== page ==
The military governments in Burkina Faso, Mali and Niger announced on January 28 that they would leave the Economic Community of West African States (ECOWAS).
The leaders of the three Sahel nations released a statement asserting that their departure from ECOWAS is a "sovereign decision" to be executed "without delay".
Facing challenges from the ongoing insurgencies and economic hardship, the governments have experienced strained relations with ECOWAS, particularly following coups in Niger in July of last year, Burkina Faso in 2022, and Mali in 2020.
All three nations were suspended from ECOWAS, with Niger and Mali enduring substantial sanctions.
In recent months, these countries have solidified their stances and formed an "Alliance of Sahel States".
The withdrawal of French military forces from the Sahel, the region along the Sahara desert across Africa, has raised concerns about the potential spread of conflicts southward to Gulf of Guinea states, including Ghana, Togo, Benin, and Ivory Coast.
The prime minister appointed by Niger's military regime criticised ECOWAS for "bad faith" on January 25, expressing dissatisfaction as the bloc largely avoided a scheduled meeting in the capital, Niamey.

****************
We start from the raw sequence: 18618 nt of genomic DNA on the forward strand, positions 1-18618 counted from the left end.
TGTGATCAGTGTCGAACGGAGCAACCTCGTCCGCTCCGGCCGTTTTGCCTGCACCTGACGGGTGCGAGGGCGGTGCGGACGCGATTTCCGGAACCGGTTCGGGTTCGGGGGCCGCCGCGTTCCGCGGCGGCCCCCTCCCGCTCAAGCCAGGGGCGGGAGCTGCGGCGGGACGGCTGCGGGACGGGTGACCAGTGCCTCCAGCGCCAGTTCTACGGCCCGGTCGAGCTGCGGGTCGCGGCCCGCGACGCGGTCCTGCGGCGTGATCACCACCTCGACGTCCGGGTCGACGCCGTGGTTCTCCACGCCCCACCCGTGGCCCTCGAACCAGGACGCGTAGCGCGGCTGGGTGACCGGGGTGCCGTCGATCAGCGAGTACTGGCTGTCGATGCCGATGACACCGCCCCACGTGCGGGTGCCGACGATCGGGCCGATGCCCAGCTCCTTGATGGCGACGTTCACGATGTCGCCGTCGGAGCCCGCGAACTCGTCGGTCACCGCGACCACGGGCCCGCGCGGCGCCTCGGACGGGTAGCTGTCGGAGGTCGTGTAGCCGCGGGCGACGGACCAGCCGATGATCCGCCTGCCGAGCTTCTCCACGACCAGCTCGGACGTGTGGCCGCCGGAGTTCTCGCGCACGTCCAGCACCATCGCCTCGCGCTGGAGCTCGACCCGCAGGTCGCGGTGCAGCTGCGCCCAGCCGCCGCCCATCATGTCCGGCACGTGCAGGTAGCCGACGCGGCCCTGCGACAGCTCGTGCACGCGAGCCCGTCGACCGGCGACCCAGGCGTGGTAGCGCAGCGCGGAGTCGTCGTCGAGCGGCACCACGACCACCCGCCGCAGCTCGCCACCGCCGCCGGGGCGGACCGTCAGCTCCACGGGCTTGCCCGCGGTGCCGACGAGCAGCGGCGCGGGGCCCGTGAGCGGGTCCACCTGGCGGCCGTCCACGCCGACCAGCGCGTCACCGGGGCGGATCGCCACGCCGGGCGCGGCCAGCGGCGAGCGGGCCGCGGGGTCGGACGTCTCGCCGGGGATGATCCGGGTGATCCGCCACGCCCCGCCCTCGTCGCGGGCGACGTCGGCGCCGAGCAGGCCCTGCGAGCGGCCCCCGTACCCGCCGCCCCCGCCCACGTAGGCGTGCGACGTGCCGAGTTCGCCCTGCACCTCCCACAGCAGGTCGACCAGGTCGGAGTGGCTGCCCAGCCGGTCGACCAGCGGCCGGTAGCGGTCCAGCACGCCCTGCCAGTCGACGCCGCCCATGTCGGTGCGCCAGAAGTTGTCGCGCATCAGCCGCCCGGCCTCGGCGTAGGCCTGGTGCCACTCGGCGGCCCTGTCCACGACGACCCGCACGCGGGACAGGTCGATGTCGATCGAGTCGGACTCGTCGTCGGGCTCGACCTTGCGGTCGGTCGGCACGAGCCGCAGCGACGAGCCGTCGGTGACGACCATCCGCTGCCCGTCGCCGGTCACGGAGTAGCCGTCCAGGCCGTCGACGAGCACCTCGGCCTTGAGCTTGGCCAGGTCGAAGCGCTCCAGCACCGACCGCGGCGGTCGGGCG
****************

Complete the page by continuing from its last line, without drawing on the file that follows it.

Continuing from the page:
ECOWAS froze Niger's assets on July 30, 2023, imposed sanctions on the junta officials, and gave a stern warning of military intervention if the former government was not restored within a week.
Correspondingly, the junta took measures to consolidate its authority and fortify its anti-imperialist stance: halting uranium and gold exports to Europe, revoking all military deals with France, and blocking French media platforms France24 and RFI.
Additionally, the military leaders warned France and ECOWAS against any military intervention: stressing that they would "resolutely defend their homeland".
Regional countries have also taken opposing stances on Niger. Original members of the Western-backed ECOWAS bloc such as Senegal have affirmed their commitment to join a military intervention.
Mali and Burkina Faso vehemently opposed the threat of military intervention against Niger saying they would consider it a declaration of war against their respective nations if the ECOWAS bloc went through with the threatened military intervention.
[Abridged from english.almayadeen.net.]